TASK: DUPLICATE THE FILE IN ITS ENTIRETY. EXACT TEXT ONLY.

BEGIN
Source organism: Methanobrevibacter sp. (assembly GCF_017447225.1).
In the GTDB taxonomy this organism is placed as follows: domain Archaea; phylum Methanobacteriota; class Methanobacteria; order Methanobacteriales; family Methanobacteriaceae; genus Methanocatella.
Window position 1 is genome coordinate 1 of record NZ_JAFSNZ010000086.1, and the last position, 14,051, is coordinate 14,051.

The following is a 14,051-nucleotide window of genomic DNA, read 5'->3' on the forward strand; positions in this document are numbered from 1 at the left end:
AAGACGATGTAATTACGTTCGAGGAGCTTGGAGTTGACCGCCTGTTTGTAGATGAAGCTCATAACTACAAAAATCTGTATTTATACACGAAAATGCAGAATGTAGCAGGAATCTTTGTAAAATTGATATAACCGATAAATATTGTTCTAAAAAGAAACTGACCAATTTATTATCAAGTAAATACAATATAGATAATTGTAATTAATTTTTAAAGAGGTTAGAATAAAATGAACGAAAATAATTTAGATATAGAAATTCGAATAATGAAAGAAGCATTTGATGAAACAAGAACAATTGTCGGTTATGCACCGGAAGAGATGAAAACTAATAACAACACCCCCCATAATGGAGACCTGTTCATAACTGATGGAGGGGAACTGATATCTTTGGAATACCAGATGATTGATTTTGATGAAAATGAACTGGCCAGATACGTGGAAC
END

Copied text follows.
Source organism: Methanobrevibacter sp. (assembly GCF_017447225.1).
In the GTDB taxonomy this organism is placed as follows: domain Archaea; phylum Methanobacteriota; class Methanobacteria; order Methanobacteriales; family Methanobacteriaceae; genus Methanocatella.
Window position 1 is genome coordinate 1 of record NZ_JAFSNZ010000086.1, and the last position, 14,051, is coordinate 14,051.

The following is a 14,051-nucleotide window of genomic DNA, read 5'->3' on the forward strand; positions in this document are numbered from 1 at the left end:
AAGACGATGTAATTACGTTCGAGGAGCTTGGAGTTGACCGCCTGTTTGTAGATGAAGCTCATAACTACAAAAATCTGTATTTATACACGAAAATGCAGAATGTAGCAGGAATCTTTGTAAAATTGATATAACCGATAAATATTGTTCTAAAAAGAAACTGACCAATTTATTATCAAGTAAATACAATATAGATAATTGTAATTAATTTTTAAAGAGGTTAGAATAAAATGAACGAAAATAATTTAGATATAGAAATTCGAATAATGAAAGAAGCATTTGATGAAACAAGAACAATTGTCGGTTATGCACCGGAAGAGATGAAAACTAATAACAACACCCCCCATAATGGAGACCTGTTCATAACTGATGGAGGGGAACTGATATCTTTGGAATACCAGATGATTGATTTTGATGAAAATGAACTGGCCAGATACGTGGAAC